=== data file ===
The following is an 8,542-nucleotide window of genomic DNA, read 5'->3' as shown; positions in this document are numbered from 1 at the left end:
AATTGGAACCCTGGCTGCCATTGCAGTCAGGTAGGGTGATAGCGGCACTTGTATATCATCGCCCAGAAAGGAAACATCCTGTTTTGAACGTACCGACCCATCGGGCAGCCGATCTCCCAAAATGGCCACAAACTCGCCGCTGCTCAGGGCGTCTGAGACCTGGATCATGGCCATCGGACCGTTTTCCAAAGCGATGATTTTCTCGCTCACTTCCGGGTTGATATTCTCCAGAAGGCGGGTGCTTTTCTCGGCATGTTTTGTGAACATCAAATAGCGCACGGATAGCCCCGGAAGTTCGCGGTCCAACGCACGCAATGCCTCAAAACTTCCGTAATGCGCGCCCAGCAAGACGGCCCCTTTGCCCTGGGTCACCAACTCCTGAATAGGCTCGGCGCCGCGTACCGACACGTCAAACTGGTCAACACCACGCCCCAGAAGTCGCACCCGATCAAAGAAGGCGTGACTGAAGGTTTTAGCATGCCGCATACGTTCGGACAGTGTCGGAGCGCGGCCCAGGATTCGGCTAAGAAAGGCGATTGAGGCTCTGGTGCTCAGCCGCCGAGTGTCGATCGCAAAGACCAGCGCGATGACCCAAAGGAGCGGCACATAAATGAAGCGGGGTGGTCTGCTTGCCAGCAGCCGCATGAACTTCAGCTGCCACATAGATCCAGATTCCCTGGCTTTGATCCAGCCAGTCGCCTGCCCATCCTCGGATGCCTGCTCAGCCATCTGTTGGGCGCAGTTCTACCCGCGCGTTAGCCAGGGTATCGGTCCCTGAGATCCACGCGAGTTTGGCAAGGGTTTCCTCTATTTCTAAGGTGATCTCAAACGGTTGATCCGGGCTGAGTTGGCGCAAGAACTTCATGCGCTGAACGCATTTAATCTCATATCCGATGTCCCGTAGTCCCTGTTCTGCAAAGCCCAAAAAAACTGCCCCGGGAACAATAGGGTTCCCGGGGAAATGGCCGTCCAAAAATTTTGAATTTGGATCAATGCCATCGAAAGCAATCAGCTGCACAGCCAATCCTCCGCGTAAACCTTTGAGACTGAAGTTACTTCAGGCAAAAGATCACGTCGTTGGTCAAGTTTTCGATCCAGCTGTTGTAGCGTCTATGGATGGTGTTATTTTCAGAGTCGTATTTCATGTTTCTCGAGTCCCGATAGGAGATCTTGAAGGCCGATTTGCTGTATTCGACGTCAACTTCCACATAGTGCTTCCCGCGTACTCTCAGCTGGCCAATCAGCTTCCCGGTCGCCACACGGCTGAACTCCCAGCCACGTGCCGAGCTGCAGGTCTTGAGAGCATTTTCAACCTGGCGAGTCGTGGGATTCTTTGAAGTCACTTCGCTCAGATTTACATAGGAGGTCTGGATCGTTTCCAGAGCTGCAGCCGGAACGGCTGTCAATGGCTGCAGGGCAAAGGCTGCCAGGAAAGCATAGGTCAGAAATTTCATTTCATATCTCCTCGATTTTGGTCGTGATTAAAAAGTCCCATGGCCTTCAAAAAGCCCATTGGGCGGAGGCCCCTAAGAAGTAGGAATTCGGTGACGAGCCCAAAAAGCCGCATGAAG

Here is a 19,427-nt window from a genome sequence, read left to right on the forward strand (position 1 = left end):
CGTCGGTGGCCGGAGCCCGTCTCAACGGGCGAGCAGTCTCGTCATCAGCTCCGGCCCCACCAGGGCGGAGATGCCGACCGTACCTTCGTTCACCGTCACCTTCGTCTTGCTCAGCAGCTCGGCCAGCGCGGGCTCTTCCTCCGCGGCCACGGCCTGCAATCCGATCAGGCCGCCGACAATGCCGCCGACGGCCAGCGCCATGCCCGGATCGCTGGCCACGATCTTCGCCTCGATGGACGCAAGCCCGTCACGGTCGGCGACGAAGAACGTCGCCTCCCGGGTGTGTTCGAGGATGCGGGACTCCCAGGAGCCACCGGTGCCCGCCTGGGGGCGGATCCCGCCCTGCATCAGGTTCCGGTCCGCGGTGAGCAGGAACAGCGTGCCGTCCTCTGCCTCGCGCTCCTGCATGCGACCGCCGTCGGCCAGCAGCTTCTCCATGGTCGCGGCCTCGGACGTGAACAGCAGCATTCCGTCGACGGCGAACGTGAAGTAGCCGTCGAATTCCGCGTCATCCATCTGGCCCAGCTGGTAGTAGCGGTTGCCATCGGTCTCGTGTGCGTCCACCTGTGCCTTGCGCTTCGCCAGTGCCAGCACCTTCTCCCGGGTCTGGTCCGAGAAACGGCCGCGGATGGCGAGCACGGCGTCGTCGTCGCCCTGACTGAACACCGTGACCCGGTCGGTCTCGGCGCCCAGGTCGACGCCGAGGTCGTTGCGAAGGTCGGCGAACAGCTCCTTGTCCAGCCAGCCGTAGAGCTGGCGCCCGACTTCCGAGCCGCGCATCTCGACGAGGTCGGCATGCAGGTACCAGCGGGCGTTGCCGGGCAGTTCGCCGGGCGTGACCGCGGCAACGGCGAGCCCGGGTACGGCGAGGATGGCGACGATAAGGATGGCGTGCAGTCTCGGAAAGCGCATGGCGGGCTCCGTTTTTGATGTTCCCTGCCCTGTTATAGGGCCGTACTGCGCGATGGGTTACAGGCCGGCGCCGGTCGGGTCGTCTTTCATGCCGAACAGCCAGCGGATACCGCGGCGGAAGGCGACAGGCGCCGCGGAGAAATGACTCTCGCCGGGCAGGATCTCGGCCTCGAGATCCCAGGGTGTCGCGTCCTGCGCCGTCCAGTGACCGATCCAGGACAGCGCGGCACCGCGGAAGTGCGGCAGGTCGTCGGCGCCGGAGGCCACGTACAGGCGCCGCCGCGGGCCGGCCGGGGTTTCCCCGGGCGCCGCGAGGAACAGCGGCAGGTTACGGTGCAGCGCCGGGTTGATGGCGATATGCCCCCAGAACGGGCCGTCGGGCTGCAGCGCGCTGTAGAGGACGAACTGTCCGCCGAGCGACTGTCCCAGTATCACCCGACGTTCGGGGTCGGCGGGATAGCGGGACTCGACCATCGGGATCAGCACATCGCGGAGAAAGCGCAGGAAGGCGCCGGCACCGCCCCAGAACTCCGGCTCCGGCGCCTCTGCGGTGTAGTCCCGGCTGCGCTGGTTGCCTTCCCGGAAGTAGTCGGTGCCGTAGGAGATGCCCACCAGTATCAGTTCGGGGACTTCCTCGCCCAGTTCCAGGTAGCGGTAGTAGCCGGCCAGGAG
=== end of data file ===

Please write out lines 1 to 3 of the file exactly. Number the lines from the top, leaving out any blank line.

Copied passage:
The following is an 8,542-nucleotide window of genomic DNA, read 5'->3' as shown; positions in this document are numbered from 1 at the left end:
AATTGGAACCCTGGCTGCCATTGCAGTCAGGTAGGGTGATAGCGGCACTTGTATATCATCGCCCAGAAAGGAAACATCCTGTTTTGAACGTACCGACCCATCGGGCAGCCGATCTCCCAAAATGGCCACAAACTCGCCGCTGCTCAGGGCGTCTGAGACCTGGATCATGGCCATCGGACCGTTTTCCAAAGCGATGATTTTCTCGCTCACTTCCGGGTTGATATTCTCCAGAAGGCGGGTGCTTTTCTCGGCATGTTTTGTGAACATCAAATAGCGCACGGATAGCCCCGGAAGTTCGCGGTCCAACGCACGCAATGCCTCAAAACTTCCGTAATGCGCGCCCAGCAAGACGGCCCCTTTGCCCTGGGTCACCAACTCCTGAATAGGCTCGGCGCCGCGTACCGACACGTCAAACTGGTCAACACCACGCCCCAGAAGTCGCACCCGATCAAAGAAGGCGTGACTGAAGGTTTTAGCATGCCGCATACGTTCGGACAGTGTCGGAGCGCGGCCCAGGATTCGGCTAAGAAAGGCGATTGAGGCTCTGGTGCTCAGCCGCCGAGTGTCGATCGCAAAGACCAGCGCGATGACCCAAAGGAGCGGCACATAAATGAAGCGGGGTGGTCTGCTTGCCAGCAGCCGCATGAACTTCAGCTGCCACATAGATCCAGATTCCCTGGCTTTGATCCAGCCAGTCGCCTGCCCATCCTCGGATGCCTGCTCAGCCATCTGTTGGGCGCAGTTCTACCCGCGCGTTAGCCAGGGTATCGGTCCCTGAGATCCACGCGAGTTTGGCAAGGGTTTCCTCTATTTCTAAGGTGATCTCAAACGGTTGATCCGGGCTGAGTTGGCGCAAGAACTTCATGCGCTGAACGCATTTAATCTCATATCCGATGTCCCGTAGTCCCTGTTCTGCAAAGCCCAAAAAAACTGCCCCGGGAACAATAGGGTTCCCGGGGAAATGGCCGTCCAAAAATTTTGAATTTGGATCAATGCCATCGAAAGCAATCAGCTGCACAGCCAATCCTCCGCGTAAACCTTTGAGACTGAAGTTACTTCAGGCAAAAGATCACGTCGTTGGTCAAGTTTTCGATCCAGCTGTTGTAGCGTCTATGGATGGTGTTATTTTCAGAGTCGTATTTCATGTTTCTCGAGTCCCGATAGGAGATCTTGAAGGCCGATTTGCTGTATTCGACGTCAACTTCCACATAGTGCTTCCCGCGTACTCTCAGCTGGCCAATCAGCTTCCCGGTCGCCACACGGCTGAACTCCCAGCCACGTGCCGAGCTGCAGGTCTTGAGAGCATTTTCAACCTGGCGAGTCGTGGGATTCTTTGAAGTCACTTCGCTCAGATTTACATAGGAGGTCTGGATCGTTTCCAGAGCTGCAGCCGGAACGGCTGTCAATGGCTGCAGGGCAAAGGCTGCCAGGAAAGCATAGGTCAGAAATTTCATTTCATATCTCCTCGATTTTGGTCGTGATTAAAAAGTCCCATGGCCTTCAAAAAGCCCATTGGGCGGAGGCCCCTAAGAAGTAGGAATTCGGTGACGAGCCCAAAAAGCCGCATGAAG

Here is a 19,427-nt window from a genome sequence, read left to right on the forward strand (position 1 = left end):